As Mr. Hirsch stated at the panel, so far the porn industry has gotten around Measure B by filming outside of Los Angeles county, but they can’t keep that up forever; it’s costly. Right now the measure is being fought in the court system. But if they can’t beat the measure, they’ll be forced to leave—probably to Nevada. Essentially, Los Angeles county will have passed a law that forced a $10 billion industry out of its county, and considering how far in debt California is to begin with, never mind the fact Los Angeles county has had budgets that put it in the red for the last five years, then that’s a lot of potential tax dollars flying the coop. And worst of all: nothing will have changed. Porn will continue to not use condoms, and actors will continue contract STDs; they’ll just be doing it somewhere else. And those that continue to do it in Los Angeles will either be forced underground or will have to remain impractically low-budget.
So to me, it seems that we do have a problem with the Los Angeles porn industry continuing to spread STDs to its members (no pun intended), but being forced to use condoms is shooting both the industry and Los Angeles itself in the foot. There have to be other solutions, and while I’m not a political or economic expert by any means, I can brainstorm a few ideas.
Let’s look at what caused the HIV catastrophes in the first place. In the 2004 and 2010 scares, both of the people that started the spread caught it themselves during shoots outside of L.A. that didn’t have the same HIV-checking system that the AIMHCF had implemented. Thus, maybe it should be a law that every time a porn actor leaves the county for work, he has to be tested for HIV before he can work again in L.A. In the case of the 1998 scare, the actor had contracted HIV through needle use. Perhaps more frequent testing should be required in the industry to prevent HIV spreading. For example, it could be a law that actors must get tested every two weeks instead of every month. That way they can discover HIV-positive cases and enact quarantines more quickly. Or, if STDs in general are the issue, perhaps they should use a more sophisticated testing method than just urine samples so that actors can be more accurately diagnosed and treated. Of course, any of these methods are going to cost the porn industry, but hopefully not as much as the drop in sales that condoms would incur.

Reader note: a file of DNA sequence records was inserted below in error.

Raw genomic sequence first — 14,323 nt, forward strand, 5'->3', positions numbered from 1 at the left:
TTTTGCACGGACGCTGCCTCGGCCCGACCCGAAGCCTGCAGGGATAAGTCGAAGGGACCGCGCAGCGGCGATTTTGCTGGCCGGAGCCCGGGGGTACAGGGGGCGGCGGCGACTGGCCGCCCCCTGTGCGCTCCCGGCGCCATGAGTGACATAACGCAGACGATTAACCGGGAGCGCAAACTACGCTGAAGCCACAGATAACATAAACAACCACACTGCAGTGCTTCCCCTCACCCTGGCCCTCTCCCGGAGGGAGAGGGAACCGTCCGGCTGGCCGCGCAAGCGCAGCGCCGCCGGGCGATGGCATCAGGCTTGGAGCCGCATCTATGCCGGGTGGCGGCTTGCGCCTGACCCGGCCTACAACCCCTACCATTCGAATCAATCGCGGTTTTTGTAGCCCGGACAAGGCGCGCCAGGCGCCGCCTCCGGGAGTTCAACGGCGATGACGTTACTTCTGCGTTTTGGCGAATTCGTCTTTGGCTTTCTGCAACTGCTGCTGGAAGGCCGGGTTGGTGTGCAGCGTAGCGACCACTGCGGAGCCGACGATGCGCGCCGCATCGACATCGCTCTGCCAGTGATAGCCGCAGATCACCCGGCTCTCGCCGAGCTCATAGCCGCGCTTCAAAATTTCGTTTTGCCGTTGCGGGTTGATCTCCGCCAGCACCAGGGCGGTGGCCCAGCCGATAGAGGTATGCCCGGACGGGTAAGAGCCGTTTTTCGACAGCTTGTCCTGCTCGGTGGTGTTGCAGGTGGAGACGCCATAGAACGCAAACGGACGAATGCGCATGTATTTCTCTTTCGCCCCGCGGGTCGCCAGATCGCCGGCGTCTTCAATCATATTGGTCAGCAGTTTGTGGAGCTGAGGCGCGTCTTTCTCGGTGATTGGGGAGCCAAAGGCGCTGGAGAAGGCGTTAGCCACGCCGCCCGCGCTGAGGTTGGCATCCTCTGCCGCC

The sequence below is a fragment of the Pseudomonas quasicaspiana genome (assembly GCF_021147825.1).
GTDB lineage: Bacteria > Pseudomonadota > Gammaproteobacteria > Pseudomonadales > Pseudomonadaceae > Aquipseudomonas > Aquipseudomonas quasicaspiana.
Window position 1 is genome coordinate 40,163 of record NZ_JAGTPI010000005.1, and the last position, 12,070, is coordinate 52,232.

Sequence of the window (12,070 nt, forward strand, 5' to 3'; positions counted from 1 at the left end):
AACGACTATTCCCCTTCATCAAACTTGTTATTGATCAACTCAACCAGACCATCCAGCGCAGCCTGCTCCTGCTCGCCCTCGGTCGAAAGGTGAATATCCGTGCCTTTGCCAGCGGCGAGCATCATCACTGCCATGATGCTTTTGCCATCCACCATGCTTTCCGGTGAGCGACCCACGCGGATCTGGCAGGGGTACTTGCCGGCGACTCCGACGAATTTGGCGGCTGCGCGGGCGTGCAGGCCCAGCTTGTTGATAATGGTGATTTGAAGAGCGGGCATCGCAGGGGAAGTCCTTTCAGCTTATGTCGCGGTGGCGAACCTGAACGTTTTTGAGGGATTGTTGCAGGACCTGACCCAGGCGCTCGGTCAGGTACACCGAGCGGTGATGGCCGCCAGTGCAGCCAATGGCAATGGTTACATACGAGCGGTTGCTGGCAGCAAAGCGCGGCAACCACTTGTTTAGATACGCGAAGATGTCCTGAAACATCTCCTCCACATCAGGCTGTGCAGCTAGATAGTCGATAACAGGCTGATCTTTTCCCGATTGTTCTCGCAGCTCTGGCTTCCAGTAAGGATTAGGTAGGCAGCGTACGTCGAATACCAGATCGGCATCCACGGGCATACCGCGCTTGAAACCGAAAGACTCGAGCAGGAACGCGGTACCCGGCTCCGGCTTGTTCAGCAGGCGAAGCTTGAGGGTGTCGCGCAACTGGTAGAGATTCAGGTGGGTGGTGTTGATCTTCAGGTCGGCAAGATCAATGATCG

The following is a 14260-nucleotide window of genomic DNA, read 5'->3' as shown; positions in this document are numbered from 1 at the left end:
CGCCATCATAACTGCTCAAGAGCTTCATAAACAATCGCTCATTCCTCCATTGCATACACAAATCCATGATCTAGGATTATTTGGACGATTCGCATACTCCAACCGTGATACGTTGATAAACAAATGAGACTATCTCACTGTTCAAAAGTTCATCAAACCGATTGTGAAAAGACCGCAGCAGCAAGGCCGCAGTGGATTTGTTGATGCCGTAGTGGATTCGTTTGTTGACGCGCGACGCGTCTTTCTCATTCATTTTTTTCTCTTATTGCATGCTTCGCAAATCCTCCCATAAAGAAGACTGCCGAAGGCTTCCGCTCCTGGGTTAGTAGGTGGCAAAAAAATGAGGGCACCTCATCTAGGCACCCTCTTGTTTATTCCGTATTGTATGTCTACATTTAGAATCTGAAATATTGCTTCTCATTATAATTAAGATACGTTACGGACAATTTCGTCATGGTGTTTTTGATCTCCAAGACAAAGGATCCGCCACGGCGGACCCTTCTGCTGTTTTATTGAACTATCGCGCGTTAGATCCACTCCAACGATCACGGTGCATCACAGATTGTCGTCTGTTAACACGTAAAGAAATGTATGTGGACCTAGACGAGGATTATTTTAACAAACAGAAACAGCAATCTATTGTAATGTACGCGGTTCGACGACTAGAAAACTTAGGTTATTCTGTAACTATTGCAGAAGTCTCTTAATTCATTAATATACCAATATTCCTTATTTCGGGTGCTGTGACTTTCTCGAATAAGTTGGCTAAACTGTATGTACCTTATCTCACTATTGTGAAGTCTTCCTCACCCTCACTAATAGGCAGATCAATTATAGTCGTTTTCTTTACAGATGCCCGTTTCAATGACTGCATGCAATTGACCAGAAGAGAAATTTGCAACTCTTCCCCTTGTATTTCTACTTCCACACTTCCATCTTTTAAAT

These suggestions are by no means exhaustive; they’re simply suggestions. But it’s clear to me that while there is an STD problem in the L.A. porn industry, condoms are not the only answer. I propose that we look at what else can be done before we have to arrive at something as drastic as Measure B.
And before I finish (no pun intended), I realize I’ve gone this entire article talking about porn but haven’t shown a single pornographic image for shock laughs. That’s not for lack effort; I looked through Google images, but I discovered quickly that porn stills aren’t really funny within themselves. What is funny is the safe-for-work versions of them, so I leave you with this: